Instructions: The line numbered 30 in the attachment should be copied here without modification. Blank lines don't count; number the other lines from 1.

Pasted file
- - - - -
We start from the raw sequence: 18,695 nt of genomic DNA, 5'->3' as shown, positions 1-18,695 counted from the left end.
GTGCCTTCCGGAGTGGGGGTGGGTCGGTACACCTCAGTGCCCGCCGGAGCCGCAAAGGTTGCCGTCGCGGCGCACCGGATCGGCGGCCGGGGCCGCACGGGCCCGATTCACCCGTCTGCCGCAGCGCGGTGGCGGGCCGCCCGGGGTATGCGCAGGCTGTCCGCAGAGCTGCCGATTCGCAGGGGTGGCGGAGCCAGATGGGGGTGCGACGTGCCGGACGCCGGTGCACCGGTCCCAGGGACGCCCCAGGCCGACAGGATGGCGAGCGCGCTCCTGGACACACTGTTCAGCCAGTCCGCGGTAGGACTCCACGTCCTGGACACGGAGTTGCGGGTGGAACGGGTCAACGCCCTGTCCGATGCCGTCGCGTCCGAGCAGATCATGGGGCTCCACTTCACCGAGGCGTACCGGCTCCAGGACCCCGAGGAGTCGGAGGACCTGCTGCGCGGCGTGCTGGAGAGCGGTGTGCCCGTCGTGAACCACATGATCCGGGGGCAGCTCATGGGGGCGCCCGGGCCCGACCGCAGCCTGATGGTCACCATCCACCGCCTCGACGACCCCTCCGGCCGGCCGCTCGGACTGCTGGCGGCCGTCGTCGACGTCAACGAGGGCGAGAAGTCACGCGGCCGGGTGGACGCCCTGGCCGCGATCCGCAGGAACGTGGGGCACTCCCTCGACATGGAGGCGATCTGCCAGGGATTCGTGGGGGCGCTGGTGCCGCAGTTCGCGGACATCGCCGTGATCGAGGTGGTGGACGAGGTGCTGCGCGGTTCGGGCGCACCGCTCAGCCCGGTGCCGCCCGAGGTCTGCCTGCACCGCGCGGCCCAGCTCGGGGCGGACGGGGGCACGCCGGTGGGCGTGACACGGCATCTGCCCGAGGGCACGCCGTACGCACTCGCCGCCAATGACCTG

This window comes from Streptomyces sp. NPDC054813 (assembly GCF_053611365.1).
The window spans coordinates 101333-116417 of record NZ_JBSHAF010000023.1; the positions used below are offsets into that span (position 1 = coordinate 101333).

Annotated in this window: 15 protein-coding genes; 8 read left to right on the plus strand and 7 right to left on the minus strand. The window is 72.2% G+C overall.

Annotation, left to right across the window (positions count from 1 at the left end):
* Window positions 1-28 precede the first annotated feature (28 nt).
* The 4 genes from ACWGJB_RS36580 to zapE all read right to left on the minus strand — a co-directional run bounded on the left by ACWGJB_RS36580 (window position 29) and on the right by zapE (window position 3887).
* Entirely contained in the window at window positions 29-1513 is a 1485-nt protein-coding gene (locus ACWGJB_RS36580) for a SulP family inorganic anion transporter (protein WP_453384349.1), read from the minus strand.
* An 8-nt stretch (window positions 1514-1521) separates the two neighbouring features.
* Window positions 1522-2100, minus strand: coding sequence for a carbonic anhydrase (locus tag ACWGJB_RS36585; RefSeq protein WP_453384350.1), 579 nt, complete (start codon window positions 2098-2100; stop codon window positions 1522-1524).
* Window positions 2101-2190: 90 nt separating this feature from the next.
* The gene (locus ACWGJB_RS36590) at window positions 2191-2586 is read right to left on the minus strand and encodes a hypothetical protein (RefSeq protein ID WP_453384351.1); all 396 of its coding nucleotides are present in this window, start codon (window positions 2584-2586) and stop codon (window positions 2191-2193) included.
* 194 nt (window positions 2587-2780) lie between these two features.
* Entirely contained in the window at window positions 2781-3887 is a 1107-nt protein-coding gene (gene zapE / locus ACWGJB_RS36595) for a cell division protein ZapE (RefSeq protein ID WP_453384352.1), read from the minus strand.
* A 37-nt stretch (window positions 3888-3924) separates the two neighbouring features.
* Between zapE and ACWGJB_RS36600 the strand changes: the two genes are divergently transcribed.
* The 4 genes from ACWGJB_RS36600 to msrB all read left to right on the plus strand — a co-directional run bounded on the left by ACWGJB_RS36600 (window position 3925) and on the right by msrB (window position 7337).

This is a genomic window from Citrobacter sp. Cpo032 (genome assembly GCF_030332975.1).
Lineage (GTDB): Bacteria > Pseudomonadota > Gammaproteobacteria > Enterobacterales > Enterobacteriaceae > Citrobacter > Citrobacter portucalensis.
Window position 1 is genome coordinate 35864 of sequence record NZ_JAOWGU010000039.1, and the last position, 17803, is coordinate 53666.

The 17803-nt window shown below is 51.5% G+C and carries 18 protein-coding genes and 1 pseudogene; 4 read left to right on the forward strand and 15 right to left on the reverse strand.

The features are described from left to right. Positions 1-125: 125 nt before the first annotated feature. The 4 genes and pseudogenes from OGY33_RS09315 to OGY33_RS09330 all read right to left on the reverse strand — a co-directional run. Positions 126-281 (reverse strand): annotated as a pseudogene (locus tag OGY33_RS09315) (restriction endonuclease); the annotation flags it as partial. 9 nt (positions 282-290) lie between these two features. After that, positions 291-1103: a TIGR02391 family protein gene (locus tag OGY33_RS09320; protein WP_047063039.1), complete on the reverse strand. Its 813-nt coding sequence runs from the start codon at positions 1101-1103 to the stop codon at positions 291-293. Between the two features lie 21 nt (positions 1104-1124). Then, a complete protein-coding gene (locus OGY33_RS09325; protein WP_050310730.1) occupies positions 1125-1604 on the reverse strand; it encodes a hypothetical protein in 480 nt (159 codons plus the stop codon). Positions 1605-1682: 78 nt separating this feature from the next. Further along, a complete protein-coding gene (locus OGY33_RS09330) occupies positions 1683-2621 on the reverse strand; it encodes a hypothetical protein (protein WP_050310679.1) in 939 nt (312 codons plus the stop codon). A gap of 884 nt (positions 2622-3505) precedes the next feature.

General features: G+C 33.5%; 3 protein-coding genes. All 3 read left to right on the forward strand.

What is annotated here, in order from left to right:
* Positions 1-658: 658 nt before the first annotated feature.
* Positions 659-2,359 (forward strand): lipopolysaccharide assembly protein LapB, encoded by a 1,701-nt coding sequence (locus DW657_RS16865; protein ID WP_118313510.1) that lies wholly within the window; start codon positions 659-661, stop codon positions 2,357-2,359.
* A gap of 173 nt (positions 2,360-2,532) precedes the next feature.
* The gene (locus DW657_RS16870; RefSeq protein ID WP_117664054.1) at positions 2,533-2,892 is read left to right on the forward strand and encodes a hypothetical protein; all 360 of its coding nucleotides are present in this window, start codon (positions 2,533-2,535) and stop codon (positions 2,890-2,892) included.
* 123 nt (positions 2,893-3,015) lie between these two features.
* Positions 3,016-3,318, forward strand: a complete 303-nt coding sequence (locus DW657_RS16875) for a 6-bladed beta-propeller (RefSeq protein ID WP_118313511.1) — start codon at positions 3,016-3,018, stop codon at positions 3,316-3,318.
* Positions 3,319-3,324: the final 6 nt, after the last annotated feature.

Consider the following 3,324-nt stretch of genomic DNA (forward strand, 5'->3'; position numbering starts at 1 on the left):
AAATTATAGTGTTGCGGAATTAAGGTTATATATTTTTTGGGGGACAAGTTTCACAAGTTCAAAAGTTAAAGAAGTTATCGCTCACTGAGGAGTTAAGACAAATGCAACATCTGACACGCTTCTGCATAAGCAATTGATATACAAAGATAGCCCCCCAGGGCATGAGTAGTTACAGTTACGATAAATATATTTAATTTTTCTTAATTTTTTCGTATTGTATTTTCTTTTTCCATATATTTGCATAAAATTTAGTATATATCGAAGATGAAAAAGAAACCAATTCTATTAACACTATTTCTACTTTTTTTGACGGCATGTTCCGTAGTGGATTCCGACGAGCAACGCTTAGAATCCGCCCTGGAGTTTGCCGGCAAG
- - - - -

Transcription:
* 123 nt (positions 2,893-3,015) lie between these two features.